Science

Hurricane Bud forms in Pacific west of Mexico

Hurricane Bud forms in Pacific west of Mexico

Mexican experts said Bud - the second hurricane of the Pacific season - could make landfall on Friday in the tourist haven of Cabo San Lucas, but as a tropical storm.

NHC forecasters said: "Maximum sustained winds have increased to near 115 miles per hour (185 km/h) with higher gusts". The remnant moisture should move up into New Mexico and southeast Arizona.

Bud's strongest winds reach out 35 miles from its core, while its winds of at least 39 mph - tropical storm strength - extend 125 miles, which means they could touch the coast as it moves past.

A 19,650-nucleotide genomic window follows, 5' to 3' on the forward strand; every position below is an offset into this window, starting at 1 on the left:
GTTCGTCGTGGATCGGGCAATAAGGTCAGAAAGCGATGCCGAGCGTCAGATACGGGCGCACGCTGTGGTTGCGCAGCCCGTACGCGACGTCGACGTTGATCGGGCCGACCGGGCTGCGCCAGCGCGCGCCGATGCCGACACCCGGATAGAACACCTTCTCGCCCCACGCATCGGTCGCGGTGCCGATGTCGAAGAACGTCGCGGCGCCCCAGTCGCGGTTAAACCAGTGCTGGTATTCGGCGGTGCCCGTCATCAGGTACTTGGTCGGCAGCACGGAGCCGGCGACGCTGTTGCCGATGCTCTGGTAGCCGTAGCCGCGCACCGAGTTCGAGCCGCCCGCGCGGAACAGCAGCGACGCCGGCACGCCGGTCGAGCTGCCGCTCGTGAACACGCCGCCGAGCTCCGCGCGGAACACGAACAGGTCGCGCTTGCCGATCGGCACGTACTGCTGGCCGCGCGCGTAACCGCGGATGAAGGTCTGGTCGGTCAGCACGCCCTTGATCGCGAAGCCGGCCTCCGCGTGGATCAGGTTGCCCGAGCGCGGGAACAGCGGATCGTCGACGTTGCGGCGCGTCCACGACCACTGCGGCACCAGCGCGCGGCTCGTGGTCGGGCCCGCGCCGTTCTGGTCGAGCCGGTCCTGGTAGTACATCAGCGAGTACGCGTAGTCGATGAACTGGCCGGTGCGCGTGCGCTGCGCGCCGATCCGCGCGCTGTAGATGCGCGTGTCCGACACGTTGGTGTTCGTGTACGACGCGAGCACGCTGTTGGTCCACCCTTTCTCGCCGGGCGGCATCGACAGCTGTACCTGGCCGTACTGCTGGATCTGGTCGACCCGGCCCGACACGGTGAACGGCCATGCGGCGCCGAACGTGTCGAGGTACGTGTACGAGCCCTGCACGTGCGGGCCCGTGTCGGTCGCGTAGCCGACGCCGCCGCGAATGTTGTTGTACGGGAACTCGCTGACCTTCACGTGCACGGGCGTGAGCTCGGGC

The National Hurricane Center (NHC) today reported on a broad area of showers and thunderstorms that have persisted over the southwestern Caribbean Sea for the past several hours. The hurricane center warned that this could cause flash floods and mudslides. In addition, ocean swells generated by Bud will continue to affect portions of the coast of southwestern Mexico during the next few days.




The center said the hurricane still could generate unsafe surf and rip currents over the coming days, with heavy swells reaching the peninsula later Tuesday.

At that time, Bud is expected to have weakened to a tropical storm, with periods of rain and gusty winds.

The hot eastern Pacific hurricane season turned hotter early Tuesday.

There's a chance a tropical depression or storm could develop in the Gulf of Mexico later this week - but it's a low chance as of Monday afternoon. That same climate pattern could also put a damper on the Atlantic hurricane season. With tropical systems, it's best to prepare for the worst-case scenario - just in case.